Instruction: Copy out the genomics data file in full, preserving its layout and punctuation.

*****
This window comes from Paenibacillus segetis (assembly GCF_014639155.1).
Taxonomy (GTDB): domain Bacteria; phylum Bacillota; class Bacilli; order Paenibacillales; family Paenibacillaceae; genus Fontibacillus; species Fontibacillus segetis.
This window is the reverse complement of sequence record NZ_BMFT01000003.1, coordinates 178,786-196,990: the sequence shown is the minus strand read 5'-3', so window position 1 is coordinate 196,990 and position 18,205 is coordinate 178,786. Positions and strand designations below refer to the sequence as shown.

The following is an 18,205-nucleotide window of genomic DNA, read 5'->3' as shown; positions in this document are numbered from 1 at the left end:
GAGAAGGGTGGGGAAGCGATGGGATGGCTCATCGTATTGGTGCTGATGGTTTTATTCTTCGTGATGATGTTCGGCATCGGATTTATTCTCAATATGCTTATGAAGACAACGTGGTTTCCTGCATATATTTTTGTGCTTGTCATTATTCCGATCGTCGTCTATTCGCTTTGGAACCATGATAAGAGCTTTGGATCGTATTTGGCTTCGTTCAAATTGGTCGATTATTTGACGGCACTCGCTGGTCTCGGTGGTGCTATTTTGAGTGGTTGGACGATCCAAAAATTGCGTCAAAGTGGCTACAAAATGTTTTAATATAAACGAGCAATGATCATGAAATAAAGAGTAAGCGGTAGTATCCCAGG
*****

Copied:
This window comes from Paenibacillus segetis (assembly GCF_014639155.1).
Taxonomy (GTDB): domain Bacteria; phylum Bacillota; class Bacilli; order Paenibacillales; family Paenibacillaceae; genus Fontibacillus; species Fontibacillus segetis.
This window is the reverse complement of sequence record NZ_BMFT01000003.1, coordinates 178,786-196,990: the sequence shown is the minus strand read 5'-3', so window position 1 is coordinate 196,990 and position 18,205 is coordinate 178,786. Positions and strand designations below refer to the sequence as shown.

The following is an 18,205-nucleotide window of genomic DNA, read 5'->3' as shown; positions in this document are numbered from 1 at the left end:
GAGAAGGGTGGGGAAGCGATGGGATGGCTCATCGTATTGGTGCTGATGGTTTTATTCTTCGTGATGATGTTCGGCATCGGATTTATTCTCAATATGCTTATGAAGACAACGTGGTTTCCTGCATATATTTTTGTGCTTGTCATTATTCCGATCGTCGTCTATTCGCTTTGGAACCATGATAAGAGCTTTGGATCGTATTTGGCTTCGTTCAAATTGGTCGATTATTTGACGGCACTCGCTGGTCTCGGTGGTGCTATTTTGAGTGGTTGGACGATCCAAAAATTGCGTCAAAGTGGCTACAAAATGTTTTAATATAAACGAGCAATGATCATGAAATAAAGAGTAAGCGGTAGTATCCCAGG